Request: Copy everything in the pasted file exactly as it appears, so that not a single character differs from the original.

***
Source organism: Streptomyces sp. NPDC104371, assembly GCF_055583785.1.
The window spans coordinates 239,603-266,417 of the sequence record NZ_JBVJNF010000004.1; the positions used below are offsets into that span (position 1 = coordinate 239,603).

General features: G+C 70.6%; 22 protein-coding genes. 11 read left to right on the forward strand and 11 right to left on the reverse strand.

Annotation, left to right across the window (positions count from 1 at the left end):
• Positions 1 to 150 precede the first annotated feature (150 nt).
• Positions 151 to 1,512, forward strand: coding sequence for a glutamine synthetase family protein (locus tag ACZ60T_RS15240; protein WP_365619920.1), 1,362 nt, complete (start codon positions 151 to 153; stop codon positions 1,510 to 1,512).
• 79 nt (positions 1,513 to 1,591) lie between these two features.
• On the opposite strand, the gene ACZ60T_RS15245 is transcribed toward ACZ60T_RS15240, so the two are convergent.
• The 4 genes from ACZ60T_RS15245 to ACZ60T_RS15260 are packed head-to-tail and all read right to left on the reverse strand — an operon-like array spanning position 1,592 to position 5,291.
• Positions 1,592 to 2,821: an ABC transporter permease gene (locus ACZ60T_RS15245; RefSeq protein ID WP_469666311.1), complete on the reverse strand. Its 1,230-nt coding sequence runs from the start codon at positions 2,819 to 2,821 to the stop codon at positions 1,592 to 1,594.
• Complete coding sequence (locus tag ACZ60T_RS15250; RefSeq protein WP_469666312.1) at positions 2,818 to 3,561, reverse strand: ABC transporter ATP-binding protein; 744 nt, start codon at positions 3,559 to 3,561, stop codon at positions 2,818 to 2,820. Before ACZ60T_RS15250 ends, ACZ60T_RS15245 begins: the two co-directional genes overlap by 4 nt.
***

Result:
Source organism: Streptomyces sp. NPDC104371, assembly GCF_055583785.1.
The window spans coordinates 239,603-266,417 of the sequence record NZ_JBVJNF010000004.1; the positions used below are offsets into that span (position 1 = coordinate 239,603).

General features: G+C 70.6%; 22 protein-coding genes. 11 read left to right on the forward strand and 11 right to left on the reverse strand.

Annotation, left to right across the window (positions count from 1 at the left end):
• Positions 1 to 150 precede the first annotated feature (150 nt).
• Positions 151 to 1,512, forward strand: coding sequence for a glutamine synthetase family protein (locus tag ACZ60T_RS15240; protein WP_365619920.1), 1,362 nt, complete (start codon positions 151 to 153; stop codon positions 1,510 to 1,512).
• 79 nt (positions 1,513 to 1,591) lie between these two features.
• On the opposite strand, the gene ACZ60T_RS15245 is transcribed toward ACZ60T_RS15240, so the two are convergent.
• The 4 genes from ACZ60T_RS15245 to ACZ60T_RS15260 are packed head-to-tail and all read right to left on the reverse strand — an operon-like array spanning position 1,592 to position 5,291.
• Positions 1,592 to 2,821: an ABC transporter permease gene (locus ACZ60T_RS15245; RefSeq protein ID WP_469666311.1), complete on the reverse strand. Its 1,230-nt coding sequence runs from the start codon at positions 2,819 to 2,821 to the stop codon at positions 1,592 to 1,594.
• Complete coding sequence (locus tag ACZ60T_RS15250; RefSeq protein WP_469666312.1) at positions 2,818 to 3,561, reverse strand: ABC transporter ATP-binding protein; 744 nt, start codon at positions 3,559 to 3,561, stop codon at positions 2,818 to 2,820. Before ACZ60T_RS15250 ends, ACZ60T_RS15245 begins: the two co-directional genes overlap by 4 nt.